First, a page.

Today's poem is "Ursa Major"
from Guide to the Exhibit

Perugia Press

Lisa Allen Ortiz was born and raised in Mendocino County, California. Her poems and translations have appeared in Narrative, Best New Poets 2013, Beloit Poetry Journal, and The Literary Review. She is the author of two chapbooks: Turns Out and Self Portrait as a Clock. She lives in Santa Cruz where she teaches creative writing to middle school students.

Other poems by Lisa Allen Ortiz in Verse Daily:
January 11, 2014:   "Acre" "If we had one, I said, we could grow lettuce and peas..."
October 18, 2013:   "The Ventriloquist's Heart" "At dinner I lean in close...."
October 31, 2009:   "The Tortoise Survives the Fire" "He's at my friend's house now...."

Books by Lisa Allen Ortiz:

Other poems on the web by Lisa Allen Ortiz:
Four poems
"Day of the Dead"
Three poems
Three poems
"On Science"
"Ivory Bill"
"Zephyr's Grief"
"Zephyr's Grief"
"Why We're Going to Church"

Lisa Allen Ortiz's Website.

About Guide to the Exhibit:

"With a naturalist's insatiable curiosity and an intimacy that comes from prolonged and meticulous observation, Lisa Allen Ortiz guides us through a world that seems exotic, but which we ultimately recognize as the only world: our own. These marvelous poems (for they are full of marvels) examine and catalog the flora and fauna of our planet, its rocks and skies and soil and waters, both from outside, looking at them, but also from inside, looking as them. I mean that literally. In language that is spare, precise, and at times wonderfully, subtly strange, Ortiz works in the overlap between self and world, showing us that time does not honor human consciousness, nor even recognize it. Yet the world is all we have, and what we are is part of it. We are not its masters, and the attempt to hold onto things by saving, describing, and labeling them, is doomed. We'll lose what we love. This hard-won understanding is the tough heart of this piercing, memorable book, which, like any memorial, is simultaneously a celebration of life and an elegy."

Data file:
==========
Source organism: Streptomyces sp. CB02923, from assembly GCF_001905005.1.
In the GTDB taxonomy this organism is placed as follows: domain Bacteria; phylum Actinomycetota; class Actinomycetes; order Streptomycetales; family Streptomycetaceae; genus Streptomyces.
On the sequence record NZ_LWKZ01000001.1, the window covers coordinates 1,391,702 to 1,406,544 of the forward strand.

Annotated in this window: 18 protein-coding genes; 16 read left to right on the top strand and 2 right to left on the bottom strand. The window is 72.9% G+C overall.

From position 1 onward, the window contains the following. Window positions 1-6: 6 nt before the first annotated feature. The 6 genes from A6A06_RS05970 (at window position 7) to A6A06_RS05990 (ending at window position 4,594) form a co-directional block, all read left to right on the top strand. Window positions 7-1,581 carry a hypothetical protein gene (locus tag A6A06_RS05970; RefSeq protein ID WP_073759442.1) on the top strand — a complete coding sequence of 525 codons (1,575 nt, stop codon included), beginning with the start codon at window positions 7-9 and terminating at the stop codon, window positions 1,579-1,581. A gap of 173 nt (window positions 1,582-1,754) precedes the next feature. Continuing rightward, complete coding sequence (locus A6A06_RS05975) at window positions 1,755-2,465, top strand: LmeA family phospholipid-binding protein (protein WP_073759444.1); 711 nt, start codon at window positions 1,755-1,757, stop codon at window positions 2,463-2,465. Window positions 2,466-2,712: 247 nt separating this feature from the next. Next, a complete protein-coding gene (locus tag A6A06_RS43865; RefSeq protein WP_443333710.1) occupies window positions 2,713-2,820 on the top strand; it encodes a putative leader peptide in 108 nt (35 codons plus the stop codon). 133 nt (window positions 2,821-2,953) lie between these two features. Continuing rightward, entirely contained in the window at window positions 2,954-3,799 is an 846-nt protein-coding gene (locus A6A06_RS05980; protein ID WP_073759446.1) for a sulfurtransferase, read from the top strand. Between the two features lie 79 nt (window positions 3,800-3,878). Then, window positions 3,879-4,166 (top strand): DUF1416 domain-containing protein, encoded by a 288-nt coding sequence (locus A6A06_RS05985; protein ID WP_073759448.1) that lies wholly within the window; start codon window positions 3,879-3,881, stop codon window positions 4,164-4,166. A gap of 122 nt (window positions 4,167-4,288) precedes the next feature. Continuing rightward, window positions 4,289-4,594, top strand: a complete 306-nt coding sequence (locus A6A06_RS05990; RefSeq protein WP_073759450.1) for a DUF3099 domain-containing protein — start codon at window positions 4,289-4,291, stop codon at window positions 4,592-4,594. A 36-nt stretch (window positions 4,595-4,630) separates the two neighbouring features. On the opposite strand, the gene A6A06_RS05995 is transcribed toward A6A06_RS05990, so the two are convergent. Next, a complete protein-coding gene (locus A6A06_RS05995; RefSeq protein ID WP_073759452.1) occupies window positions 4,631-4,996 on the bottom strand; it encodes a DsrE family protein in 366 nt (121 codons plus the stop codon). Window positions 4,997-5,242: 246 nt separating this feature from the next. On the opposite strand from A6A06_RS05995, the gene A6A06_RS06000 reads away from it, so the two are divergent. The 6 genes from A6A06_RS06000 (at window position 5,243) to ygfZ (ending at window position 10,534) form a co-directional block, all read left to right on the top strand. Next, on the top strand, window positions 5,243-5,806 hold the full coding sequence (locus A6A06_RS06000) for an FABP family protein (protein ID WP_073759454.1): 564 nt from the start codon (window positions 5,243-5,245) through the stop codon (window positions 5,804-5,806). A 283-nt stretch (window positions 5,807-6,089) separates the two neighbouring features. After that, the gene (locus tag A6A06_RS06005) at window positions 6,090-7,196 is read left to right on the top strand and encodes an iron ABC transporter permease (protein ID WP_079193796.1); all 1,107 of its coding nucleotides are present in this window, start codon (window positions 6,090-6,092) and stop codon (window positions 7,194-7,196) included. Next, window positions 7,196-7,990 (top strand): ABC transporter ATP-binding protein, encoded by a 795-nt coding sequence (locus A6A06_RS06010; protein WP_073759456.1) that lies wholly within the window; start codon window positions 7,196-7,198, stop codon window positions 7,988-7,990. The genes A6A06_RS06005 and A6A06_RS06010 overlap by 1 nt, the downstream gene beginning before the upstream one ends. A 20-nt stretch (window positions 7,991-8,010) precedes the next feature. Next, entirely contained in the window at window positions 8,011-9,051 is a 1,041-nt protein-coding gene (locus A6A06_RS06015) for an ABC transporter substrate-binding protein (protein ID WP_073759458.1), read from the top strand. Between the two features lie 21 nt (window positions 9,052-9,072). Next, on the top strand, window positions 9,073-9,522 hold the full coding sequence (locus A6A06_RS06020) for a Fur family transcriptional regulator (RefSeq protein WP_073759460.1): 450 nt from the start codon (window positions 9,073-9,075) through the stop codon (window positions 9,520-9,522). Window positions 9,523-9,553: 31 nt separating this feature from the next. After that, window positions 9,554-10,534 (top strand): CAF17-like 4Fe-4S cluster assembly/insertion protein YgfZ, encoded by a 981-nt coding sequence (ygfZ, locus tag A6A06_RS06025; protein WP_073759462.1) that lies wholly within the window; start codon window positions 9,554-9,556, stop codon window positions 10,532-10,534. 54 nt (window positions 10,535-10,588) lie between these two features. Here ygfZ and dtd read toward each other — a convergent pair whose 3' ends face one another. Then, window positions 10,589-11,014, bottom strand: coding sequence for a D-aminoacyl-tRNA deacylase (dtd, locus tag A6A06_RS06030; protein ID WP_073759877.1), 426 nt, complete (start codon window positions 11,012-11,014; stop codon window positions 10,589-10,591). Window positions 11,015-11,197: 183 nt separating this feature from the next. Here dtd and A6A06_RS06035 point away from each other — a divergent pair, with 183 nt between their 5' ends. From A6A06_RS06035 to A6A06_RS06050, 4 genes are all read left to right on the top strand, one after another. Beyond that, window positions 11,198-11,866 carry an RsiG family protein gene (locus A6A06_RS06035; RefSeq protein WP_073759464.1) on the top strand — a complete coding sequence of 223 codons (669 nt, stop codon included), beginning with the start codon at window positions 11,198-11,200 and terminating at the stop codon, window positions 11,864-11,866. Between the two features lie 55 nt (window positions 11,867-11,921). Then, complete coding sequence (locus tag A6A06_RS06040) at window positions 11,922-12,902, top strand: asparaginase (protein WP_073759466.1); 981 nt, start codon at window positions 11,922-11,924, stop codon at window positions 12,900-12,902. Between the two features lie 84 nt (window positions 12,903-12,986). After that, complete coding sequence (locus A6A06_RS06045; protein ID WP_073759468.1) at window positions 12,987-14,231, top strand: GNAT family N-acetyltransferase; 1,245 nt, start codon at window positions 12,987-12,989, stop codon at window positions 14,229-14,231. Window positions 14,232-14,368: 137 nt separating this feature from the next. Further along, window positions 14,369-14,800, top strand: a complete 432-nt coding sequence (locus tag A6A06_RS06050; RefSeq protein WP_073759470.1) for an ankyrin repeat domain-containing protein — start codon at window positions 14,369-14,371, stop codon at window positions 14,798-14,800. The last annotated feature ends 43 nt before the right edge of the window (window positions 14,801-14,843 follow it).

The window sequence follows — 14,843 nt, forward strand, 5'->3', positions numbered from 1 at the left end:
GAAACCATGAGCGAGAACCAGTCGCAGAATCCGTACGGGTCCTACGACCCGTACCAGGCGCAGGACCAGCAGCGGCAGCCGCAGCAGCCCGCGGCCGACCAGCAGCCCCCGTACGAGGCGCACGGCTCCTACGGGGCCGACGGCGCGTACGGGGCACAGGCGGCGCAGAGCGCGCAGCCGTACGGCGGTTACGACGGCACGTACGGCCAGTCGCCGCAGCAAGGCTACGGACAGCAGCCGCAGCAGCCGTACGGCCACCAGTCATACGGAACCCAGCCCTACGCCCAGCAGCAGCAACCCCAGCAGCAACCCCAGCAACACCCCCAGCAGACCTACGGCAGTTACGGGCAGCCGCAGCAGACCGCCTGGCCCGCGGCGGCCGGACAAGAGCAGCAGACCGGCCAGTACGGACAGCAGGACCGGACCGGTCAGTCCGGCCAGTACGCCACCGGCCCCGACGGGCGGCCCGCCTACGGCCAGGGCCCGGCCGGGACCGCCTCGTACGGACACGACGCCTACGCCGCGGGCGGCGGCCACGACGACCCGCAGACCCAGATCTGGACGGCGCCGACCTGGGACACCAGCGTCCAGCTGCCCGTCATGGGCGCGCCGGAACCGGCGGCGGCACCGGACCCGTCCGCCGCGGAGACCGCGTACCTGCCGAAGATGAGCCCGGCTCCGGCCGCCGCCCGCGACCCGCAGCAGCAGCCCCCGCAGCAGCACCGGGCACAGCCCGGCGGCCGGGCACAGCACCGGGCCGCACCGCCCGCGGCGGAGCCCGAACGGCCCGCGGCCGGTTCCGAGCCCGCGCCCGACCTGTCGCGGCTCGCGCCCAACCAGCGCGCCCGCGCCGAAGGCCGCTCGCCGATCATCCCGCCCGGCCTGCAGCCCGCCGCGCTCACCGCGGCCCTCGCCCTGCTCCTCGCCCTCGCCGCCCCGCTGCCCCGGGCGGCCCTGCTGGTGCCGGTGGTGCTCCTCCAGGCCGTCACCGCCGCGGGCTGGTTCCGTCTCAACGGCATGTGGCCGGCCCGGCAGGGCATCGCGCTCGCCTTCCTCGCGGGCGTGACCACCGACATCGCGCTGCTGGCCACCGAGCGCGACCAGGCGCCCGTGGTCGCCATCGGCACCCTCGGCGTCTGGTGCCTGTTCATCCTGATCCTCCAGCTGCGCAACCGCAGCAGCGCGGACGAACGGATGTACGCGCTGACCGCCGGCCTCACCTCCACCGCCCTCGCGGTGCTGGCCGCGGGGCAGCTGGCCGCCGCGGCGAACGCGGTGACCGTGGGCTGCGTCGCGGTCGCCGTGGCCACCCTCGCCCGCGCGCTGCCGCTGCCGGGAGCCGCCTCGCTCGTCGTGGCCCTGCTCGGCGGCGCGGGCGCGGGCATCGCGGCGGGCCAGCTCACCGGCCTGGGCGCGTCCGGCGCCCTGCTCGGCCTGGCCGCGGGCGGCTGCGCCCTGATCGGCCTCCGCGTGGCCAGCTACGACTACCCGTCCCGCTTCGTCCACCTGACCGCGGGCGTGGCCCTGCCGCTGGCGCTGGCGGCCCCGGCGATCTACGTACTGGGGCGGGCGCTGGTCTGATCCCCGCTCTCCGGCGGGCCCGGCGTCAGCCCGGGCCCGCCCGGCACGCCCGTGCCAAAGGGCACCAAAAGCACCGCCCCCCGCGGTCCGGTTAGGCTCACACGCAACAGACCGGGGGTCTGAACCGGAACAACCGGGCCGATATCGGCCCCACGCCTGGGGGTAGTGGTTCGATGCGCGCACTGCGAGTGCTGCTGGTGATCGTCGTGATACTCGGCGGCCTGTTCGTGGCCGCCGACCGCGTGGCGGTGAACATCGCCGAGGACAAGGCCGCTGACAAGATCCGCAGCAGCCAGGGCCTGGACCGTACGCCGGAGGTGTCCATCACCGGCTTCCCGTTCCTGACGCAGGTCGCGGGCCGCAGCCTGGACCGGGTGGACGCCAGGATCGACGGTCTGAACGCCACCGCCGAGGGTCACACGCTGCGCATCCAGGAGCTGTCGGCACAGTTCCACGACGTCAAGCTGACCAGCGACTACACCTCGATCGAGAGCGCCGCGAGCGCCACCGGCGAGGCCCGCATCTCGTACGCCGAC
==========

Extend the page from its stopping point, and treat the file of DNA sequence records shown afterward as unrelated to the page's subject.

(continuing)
—Chase Twichell

"As Lisa Allen Ortiz moves through a natural history museum, she discovers a museum of her life, of all our lives, the remnants and reflections of what we have saved and what we cannot save. Her beautifully crafted language connects us to the elemental, as in this description of a hummingbird: 'carbon tenderness, / caught shimmer.' Through the careful, precise observation of individuality, she reveals universal truths. In 'Microfossil Exhibit,' she compares herself to tiny creatures—'such small wanting'—and finds our commonality in what is, perhaps, our deepest need, 'to be handled, seen, and noted.' Ortiz's devotion to exploring exactly this need makes Guide to the Exhibit so rich."
—Ellen Bass

"If EThis book has many things I most hope for in poetry. The speaker is madly in love with the world and its names, its things. There is courage everywhere and acute attentiveness. These poems come to you—urgent, rushing, and controlled, from a wide-open heart. A splendid debut."
—Thomas Lux

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